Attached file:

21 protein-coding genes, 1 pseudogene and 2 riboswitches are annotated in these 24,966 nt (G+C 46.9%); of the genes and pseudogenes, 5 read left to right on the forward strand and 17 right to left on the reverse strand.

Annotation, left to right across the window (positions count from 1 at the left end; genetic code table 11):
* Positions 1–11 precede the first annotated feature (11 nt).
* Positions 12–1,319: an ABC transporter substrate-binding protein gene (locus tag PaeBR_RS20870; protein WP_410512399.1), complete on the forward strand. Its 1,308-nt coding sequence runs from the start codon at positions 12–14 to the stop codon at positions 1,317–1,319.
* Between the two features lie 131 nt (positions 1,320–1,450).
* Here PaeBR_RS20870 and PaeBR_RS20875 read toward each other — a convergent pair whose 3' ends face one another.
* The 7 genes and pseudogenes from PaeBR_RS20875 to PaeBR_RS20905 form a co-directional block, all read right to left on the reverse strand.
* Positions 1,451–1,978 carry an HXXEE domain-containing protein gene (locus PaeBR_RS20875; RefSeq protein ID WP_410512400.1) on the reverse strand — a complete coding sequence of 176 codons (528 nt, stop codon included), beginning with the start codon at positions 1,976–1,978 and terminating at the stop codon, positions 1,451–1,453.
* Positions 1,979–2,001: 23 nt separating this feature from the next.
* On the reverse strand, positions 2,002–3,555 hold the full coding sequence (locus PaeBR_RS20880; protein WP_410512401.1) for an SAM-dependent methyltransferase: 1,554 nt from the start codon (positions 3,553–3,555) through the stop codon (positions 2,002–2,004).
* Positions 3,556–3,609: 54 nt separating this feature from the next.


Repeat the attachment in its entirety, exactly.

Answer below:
21 protein-coding genes, 1 pseudogene and 2 riboswitches are annotated in these 24,966 nt (G+C 46.9%); of the genes and pseudogenes, 5 read left to right on the forward strand and 17 right to left on the reverse strand.

Annotation, left to right across the window (positions count from 1 at the left end; genetic code table 11):
* Positions 1–11 precede the first annotated feature (11 nt).
* Positions 12–1,319: an ABC transporter substrate-binding protein gene (locus tag PaeBR_RS20870; protein WP_410512399.1), complete on the forward strand. Its 1,308-nt coding sequence runs from the start codon at positions 12–14 to the stop codon at positions 1,317–1,319.
* Between the two features lie 131 nt (positions 1,320–1,450).
* Here PaeBR_RS20870 and PaeBR_RS20875 read toward each other — a convergent pair whose 3' ends face one another.
* The 7 genes and pseudogenes from PaeBR_RS20875 to PaeBR_RS20905 form a co-directional block, all read right to left on the reverse strand.
* Positions 1,451–1,978 carry an HXXEE domain-containing protein gene (locus PaeBR_RS20875; RefSeq protein ID WP_410512400.1) on the reverse strand — a complete coding sequence of 176 codons (528 nt, stop codon included), beginning with the start codon at positions 1,976–1,978 and terminating at the stop codon, positions 1,451–1,453.
* Positions 1,979–2,001: 23 nt separating this feature from the next.
* On the reverse strand, positions 2,002–3,555 hold the full coding sequence (locus PaeBR_RS20880; protein WP_410512401.1) for an SAM-dependent methyltransferase: 1,554 nt from the start codon (positions 3,553–3,555) through the stop codon (positions 2,002–2,004).
* Positions 3,556–3,609: 54 nt separating this feature from the next.